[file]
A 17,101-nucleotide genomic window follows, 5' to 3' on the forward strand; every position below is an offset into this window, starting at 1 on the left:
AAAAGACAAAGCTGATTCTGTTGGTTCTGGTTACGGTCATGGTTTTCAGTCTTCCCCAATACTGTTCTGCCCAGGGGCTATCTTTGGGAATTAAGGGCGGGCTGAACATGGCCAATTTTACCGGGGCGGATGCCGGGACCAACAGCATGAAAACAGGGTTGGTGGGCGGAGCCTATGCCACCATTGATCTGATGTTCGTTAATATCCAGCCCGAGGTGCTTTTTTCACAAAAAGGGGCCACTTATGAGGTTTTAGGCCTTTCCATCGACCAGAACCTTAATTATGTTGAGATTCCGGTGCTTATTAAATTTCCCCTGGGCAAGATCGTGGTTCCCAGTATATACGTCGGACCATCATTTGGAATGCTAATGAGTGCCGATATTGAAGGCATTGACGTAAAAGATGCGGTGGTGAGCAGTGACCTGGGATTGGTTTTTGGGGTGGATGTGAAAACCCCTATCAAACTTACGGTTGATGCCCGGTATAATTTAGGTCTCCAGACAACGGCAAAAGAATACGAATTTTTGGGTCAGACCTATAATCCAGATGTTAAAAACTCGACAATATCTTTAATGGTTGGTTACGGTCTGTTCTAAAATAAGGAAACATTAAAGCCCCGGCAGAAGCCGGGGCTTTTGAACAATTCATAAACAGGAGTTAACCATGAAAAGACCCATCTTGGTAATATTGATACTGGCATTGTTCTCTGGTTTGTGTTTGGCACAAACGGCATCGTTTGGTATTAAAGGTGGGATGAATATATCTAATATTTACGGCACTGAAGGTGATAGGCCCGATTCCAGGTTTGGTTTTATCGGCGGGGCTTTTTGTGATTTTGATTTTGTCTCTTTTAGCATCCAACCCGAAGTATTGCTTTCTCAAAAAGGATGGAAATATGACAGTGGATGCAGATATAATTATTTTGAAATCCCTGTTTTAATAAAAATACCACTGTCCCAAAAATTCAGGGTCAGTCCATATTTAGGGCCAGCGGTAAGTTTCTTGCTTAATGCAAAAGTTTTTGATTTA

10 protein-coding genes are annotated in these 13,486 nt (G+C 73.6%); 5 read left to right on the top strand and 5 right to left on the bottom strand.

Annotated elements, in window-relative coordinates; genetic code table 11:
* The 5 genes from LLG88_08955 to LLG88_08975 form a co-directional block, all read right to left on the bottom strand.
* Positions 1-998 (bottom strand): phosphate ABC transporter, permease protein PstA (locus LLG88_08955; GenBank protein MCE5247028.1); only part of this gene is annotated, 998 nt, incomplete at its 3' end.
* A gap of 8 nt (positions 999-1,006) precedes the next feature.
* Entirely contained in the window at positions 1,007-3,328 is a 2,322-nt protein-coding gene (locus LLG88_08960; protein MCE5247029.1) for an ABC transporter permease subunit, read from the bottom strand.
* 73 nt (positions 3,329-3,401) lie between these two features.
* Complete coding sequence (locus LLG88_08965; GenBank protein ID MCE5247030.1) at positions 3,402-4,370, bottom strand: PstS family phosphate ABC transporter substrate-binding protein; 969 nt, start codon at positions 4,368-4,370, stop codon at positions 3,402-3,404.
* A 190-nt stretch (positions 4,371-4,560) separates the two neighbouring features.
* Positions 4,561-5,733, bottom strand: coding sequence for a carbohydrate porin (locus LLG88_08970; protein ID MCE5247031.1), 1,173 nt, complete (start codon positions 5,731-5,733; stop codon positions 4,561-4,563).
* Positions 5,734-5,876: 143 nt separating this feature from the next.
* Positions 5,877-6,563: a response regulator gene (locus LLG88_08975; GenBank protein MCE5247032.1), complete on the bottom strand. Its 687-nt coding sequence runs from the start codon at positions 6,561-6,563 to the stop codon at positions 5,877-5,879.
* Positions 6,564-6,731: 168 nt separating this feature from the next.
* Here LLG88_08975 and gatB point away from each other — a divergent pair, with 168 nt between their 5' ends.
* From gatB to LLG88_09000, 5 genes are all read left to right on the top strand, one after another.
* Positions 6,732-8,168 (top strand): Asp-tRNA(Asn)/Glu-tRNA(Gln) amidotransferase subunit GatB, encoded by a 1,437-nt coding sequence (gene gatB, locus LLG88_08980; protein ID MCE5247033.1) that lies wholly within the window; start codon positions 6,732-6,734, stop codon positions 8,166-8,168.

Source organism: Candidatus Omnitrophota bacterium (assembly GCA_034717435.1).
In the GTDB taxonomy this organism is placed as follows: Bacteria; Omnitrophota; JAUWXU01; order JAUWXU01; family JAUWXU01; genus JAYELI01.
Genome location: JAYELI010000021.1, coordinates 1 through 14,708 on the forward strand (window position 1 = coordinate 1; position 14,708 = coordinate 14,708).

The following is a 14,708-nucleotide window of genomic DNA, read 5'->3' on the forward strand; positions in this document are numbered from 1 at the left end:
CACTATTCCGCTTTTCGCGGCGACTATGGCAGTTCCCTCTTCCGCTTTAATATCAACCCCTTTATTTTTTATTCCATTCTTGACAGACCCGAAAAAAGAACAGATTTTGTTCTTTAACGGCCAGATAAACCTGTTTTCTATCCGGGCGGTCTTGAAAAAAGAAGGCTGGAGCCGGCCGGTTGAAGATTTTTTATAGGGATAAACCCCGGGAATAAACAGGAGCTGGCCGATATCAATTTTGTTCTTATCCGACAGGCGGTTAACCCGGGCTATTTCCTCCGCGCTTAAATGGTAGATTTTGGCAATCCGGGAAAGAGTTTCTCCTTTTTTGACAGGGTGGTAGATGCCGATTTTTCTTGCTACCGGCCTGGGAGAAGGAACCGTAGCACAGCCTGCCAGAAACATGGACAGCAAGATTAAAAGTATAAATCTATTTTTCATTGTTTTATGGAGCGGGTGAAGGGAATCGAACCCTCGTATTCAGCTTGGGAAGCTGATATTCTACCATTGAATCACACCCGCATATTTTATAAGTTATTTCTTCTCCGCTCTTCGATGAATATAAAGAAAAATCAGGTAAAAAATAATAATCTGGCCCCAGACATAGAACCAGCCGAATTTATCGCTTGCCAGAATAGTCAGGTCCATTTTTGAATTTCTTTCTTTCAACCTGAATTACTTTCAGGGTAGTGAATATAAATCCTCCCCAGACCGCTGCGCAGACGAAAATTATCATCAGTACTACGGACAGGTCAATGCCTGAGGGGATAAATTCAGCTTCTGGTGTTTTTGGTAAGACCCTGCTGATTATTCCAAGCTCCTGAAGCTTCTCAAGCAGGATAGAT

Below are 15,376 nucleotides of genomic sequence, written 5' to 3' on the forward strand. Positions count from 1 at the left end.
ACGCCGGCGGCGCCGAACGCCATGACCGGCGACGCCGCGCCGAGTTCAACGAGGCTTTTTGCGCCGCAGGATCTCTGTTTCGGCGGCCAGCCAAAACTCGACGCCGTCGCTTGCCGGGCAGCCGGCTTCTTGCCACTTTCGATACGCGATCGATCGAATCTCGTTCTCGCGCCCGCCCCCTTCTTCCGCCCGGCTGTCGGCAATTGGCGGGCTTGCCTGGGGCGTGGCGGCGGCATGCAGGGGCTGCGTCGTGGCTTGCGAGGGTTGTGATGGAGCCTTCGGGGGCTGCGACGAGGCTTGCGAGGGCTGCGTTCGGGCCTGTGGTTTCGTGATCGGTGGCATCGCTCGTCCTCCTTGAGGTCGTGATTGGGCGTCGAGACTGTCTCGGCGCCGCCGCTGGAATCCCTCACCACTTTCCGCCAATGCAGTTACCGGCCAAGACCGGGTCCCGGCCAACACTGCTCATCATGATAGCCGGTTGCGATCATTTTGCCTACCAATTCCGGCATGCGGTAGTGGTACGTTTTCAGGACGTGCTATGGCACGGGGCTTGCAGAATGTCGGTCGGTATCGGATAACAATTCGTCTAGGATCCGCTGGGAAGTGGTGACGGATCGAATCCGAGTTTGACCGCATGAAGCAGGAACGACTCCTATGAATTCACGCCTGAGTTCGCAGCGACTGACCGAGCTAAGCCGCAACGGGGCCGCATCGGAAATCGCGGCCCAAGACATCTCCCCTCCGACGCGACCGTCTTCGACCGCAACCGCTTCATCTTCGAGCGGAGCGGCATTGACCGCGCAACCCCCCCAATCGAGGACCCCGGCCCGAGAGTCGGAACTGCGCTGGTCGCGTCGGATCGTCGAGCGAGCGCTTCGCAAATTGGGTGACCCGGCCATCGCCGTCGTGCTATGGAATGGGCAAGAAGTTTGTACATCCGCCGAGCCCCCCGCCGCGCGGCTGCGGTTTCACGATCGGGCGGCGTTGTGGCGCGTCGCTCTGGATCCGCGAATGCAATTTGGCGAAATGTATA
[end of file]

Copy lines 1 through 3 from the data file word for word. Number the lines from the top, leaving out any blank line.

A 17,101-nucleotide genomic window follows, 5' to 3' on the forward strand; every position below is an offset into this window, starting at 1 on the left:
AAAAGACAAAGCTGATTCTGTTGGTTCTGGTTACGGTCATGGTTTTCAGTCTTCCCCAATACTGTTCTGCCCAGGGGCTATCTTTGGGAATTAAGGGCGGGCTGAACATGGCCAATTTTACCGGGGCGGATGCCGGGACCAACAGCATGAAAACAGGGTTGGTGGGCGGAGCCTATGCCACCATTGATCTGATGTTCGTTAATATCCAGCCCGAGGTGCTTTTTTCACAAAAAGGGGCCACTTATGAGGTTTTAGGCCTTTCCATCGACCAGAACCTTAATTATGTTGAGATTCCGGTGCTTATTAAATTTCCCCTGGGCAAGATCGTGGTTCCCAGTATATACGTCGGACCATCATTTGGAATGCTAATGAGTGCCGATATTGAAGGCATTGACGTAAAAGATGCGGTGGTGAGCAGTGACCTGGGATTGGTTTTTGGGGTGGATGTGAAAACCCCTATCAAACTTACGGTTGATGCCCGGTATAATTTAGGTCTCCAGACAACGGCAAAAGAATACGAATTTTTGGGTCAGACCTATAATCCAGATGTTAAAAACTCGACAATATCTTTAATGGTTGGTTACGGTCTGTTCTAAAATAAGGAAACATTAAAGCCCCGGCAGAAGCCGGGGCTTTTGAACAATTCATAAACAGGAGTTAACCATGAAAAGACCCATCTTGGTAATATTGATACTGGCATTGTTCTCTGGTTTGTGTTTGGCACAAACGGCATCGTTTGGTATTAAAGGTGGGATGAATATATCTAATATTTACGGCACTGAAGGTGATAGGCCCGATTCCAGGTTTGGTTTTATCGGCGGGGCTTTTTGTGATTTTGATTTTGTCTCTTTTAGCATCCAACCCGAAGTATTGCTTTCTCAAAAAGGATGGAAATATGACAGTGGATGCAGATATAATTATTTTGAAATCCCTGTTTTAATAAAAATACCACTGTCCCAAAAATTCAGGGTCAGTCCATATTTAGGGCCAGCGGTAAGTTTCTTGCTTAATGCAAAAGTTTTTGATTTA

10 protein-coding genes are annotated in these 13,486 nt (G+C 73.6%); 5 read left to right on the top strand and 5 right to left on the bottom strand.